Hungarian photographer László Francsics has won the Royal Observatory Greenwich’s title of the Astronomy Photographer of the Year 2019. The photographer scooped the top prize of £10,000 with his out-of-this world image detailing the 35 phases of January’s lunar eclipse.
Fracsics’ image astounded the panel, with judge Ed Robinson saying, “For a single multiple-exposure image to capture this even with such positional precision, creative innovation and beauty is nothing short of masterful.
“The colours of our atmosphere projected onto the Moon’s disc during the eclipse are not only artistically pleasing, but also offer an understanding of such events that can reveal aspects of our own, thin, yet essential part of our atmosphere.”
Other winning images include a photo of the Rosette Nebula, taken by Young Astronomy Photographer of the Year winner Davy dan der Hoeven.
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Aged just 11, Mr dan der Hoeven built the equipment necessary for the photo with his father.
Together they captured images of the Rosette Nebula over three nights in November using different filters.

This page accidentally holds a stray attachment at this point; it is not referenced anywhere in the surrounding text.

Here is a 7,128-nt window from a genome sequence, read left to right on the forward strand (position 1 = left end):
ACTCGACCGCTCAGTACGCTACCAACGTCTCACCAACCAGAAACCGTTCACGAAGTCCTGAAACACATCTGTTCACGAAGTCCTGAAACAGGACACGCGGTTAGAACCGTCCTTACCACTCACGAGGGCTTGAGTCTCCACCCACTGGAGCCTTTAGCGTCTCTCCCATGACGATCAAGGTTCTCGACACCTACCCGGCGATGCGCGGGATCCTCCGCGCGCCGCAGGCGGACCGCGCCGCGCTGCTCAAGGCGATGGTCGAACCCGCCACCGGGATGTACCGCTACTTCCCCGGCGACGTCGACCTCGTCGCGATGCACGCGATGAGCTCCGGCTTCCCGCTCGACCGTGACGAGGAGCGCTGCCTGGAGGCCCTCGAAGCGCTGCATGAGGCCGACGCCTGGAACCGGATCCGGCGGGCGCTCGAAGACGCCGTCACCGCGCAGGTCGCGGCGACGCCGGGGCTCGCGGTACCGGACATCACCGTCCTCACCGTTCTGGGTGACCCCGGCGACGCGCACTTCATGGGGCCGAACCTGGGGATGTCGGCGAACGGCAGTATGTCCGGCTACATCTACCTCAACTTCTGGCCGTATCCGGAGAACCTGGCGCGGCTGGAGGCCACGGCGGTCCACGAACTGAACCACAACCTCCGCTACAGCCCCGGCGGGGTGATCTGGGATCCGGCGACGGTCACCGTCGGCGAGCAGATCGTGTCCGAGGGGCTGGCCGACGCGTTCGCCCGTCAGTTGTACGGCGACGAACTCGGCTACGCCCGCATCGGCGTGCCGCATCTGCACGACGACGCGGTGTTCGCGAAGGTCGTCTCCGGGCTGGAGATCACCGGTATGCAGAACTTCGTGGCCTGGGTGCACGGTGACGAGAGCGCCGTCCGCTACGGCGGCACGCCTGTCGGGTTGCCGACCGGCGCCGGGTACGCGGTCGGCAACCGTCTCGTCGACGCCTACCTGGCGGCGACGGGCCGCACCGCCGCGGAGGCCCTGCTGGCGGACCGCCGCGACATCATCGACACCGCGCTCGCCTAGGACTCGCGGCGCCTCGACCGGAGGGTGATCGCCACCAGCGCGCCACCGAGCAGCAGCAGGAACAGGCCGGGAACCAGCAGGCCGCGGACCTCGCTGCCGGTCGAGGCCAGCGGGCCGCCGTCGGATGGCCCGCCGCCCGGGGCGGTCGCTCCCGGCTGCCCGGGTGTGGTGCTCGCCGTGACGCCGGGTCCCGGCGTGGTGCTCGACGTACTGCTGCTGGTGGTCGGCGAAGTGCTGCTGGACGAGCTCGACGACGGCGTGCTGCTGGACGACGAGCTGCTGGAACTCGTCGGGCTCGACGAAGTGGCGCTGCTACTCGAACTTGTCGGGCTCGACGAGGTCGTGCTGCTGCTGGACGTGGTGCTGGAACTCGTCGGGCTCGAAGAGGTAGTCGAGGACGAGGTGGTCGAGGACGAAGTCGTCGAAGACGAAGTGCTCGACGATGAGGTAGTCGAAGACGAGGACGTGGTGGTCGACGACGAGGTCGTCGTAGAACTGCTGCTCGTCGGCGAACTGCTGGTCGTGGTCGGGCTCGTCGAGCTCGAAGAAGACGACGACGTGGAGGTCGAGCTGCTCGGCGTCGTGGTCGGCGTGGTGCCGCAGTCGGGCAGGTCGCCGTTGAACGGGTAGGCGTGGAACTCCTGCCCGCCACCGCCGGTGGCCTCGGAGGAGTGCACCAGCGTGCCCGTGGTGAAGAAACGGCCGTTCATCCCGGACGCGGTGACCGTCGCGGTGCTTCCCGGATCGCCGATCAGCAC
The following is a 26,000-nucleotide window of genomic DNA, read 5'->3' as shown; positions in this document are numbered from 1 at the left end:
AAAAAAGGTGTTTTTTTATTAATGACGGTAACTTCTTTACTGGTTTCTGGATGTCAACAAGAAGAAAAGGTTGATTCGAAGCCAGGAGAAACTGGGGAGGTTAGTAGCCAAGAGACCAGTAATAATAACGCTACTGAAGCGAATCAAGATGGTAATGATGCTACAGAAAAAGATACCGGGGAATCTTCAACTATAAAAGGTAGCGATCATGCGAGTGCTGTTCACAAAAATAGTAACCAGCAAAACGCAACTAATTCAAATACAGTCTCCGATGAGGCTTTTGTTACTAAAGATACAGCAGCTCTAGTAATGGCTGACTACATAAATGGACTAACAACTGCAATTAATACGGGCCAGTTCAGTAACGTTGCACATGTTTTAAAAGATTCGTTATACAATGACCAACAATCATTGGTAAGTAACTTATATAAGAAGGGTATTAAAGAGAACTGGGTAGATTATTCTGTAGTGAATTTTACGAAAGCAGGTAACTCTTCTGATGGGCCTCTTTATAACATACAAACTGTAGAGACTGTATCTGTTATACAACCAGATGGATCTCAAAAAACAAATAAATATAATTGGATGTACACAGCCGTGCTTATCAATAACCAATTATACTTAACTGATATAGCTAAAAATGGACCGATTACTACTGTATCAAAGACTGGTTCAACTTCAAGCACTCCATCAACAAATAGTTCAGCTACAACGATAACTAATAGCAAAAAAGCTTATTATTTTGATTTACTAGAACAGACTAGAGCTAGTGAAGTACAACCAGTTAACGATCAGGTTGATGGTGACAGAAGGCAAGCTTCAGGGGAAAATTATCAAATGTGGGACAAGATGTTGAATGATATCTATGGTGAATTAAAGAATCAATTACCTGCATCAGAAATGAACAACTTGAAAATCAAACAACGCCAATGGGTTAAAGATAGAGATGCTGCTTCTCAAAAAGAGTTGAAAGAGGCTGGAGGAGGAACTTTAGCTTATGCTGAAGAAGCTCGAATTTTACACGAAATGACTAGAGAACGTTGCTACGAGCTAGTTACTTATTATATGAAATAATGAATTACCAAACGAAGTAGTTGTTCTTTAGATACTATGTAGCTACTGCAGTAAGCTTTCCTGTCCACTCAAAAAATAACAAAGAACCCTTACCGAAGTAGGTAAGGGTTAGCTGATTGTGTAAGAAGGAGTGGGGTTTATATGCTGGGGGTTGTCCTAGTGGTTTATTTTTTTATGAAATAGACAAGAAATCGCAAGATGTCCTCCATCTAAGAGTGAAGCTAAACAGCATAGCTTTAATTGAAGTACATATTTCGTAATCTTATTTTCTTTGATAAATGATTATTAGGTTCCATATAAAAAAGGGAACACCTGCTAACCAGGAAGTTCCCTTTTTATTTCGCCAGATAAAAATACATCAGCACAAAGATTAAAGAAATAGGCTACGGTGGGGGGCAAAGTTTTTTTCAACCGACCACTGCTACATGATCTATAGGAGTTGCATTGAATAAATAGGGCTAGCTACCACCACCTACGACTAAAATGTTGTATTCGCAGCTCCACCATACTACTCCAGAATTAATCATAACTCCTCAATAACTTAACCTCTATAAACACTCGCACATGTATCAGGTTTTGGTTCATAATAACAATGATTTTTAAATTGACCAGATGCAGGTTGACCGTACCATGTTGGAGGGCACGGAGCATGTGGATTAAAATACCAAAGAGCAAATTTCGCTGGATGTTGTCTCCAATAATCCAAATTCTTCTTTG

Judge Mr Robinson added: “In a year that celebrates 50 years since the first lunar landings it is fitting that this year’s overall winning image captures such a dynamic and captivating view of our Moon.
“A worthy winner indeed”.
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Other winning photos included a panorama taken from the top of the mountain Offersøykammen, an adorable image of a man with his dog surrounded by Mars, Saturn and the Milky Way, and a beautiful sequence of images of Mars.
The Insight Investment Astronomy Photographer of the Year competition is run by the Royal Observatory Greenwich in association with Insight Investment and BBC Sky at Night magazine.
In its eleventh year, the competition received a record number of over 4,600 entries from 90 countries around the world.
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The images from this years competition, including the winners, runners-up and highly commended of each category and 68 shortlisted photos, will appear in the major special exhibition Insight Investment Astronomy Photographer of the Year.
Held at the National Maritime Museum, the exhibition is now open to the public.
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